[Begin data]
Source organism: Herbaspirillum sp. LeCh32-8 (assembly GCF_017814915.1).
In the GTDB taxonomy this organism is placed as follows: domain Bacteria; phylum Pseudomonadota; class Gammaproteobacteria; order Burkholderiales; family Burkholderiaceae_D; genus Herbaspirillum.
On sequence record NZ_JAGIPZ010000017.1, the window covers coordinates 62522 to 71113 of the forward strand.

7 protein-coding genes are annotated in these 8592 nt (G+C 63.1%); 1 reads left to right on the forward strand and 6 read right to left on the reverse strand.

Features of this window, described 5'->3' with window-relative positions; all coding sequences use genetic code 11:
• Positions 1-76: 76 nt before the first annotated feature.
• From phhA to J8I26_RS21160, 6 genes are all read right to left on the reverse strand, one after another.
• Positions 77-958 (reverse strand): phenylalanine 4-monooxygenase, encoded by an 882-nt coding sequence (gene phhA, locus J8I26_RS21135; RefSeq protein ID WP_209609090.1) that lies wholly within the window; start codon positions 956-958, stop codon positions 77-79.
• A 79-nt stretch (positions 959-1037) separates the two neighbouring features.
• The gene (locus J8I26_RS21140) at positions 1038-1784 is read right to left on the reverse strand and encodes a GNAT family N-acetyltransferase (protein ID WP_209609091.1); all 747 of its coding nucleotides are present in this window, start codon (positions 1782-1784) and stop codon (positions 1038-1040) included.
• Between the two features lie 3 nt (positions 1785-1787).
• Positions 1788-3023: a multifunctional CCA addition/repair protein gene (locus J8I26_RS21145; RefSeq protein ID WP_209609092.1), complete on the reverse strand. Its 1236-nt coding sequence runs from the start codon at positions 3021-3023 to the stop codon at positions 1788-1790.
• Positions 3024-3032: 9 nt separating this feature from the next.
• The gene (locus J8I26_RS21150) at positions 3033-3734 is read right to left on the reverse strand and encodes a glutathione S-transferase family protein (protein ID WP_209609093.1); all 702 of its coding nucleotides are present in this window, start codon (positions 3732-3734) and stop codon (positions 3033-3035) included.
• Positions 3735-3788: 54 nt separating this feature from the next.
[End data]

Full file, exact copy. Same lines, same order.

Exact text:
Source organism: Herbaspirillum sp. LeCh32-8 (assembly GCF_017814915.1).
In the GTDB taxonomy this organism is placed as follows: domain Bacteria; phylum Pseudomonadota; class Gammaproteobacteria; order Burkholderiales; family Burkholderiaceae_D; genus Herbaspirillum.
On sequence record NZ_JAGIPZ010000017.1, the window covers coordinates 62522 to 71113 of the forward strand.

7 protein-coding genes are annotated in these 8592 nt (G+C 63.1%); 1 reads left to right on the forward strand and 6 read right to left on the reverse strand.

Features of this window, described 5'->3' with window-relative positions; all coding sequences use genetic code 11:
• Positions 1-76: 76 nt before the first annotated feature.
• From phhA to J8I26_RS21160, 6 genes are all read right to left on the reverse strand, one after another.
• Positions 77-958 (reverse strand): phenylalanine 4-monooxygenase, encoded by an 882-nt coding sequence (gene phhA, locus J8I26_RS21135; RefSeq protein ID WP_209609090.1) that lies wholly within the window; start codon positions 956-958, stop codon positions 77-79.
• A 79-nt stretch (positions 959-1037) separates the two neighbouring features.
• The gene (locus J8I26_RS21140) at positions 1038-1784 is read right to left on the reverse strand and encodes a GNAT family N-acetyltransferase (protein ID WP_209609091.1); all 747 of its coding nucleotides are present in this window, start codon (positions 1782-1784) and stop codon (positions 1038-1040) included.
• Between the two features lie 3 nt (positions 1785-1787).
• Positions 1788-3023: a multifunctional CCA addition/repair protein gene (locus J8I26_RS21145; RefSeq protein ID WP_209609092.1), complete on the reverse strand. Its 1236-nt coding sequence runs from the start codon at positions 3021-3023 to the stop codon at positions 1788-1790.
• Positions 3024-3032: 9 nt separating this feature from the next.
• The gene (locus J8I26_RS21150) at positions 3033-3734 is read right to left on the reverse strand and encodes a glutathione S-transferase family protein (protein ID WP_209609093.1); all 702 of its coding nucleotides are present in this window, start codon (positions 3732-3734) and stop codon (positions 3033-3035) included.
• Positions 3735-3788: 54 nt separating this feature from the next.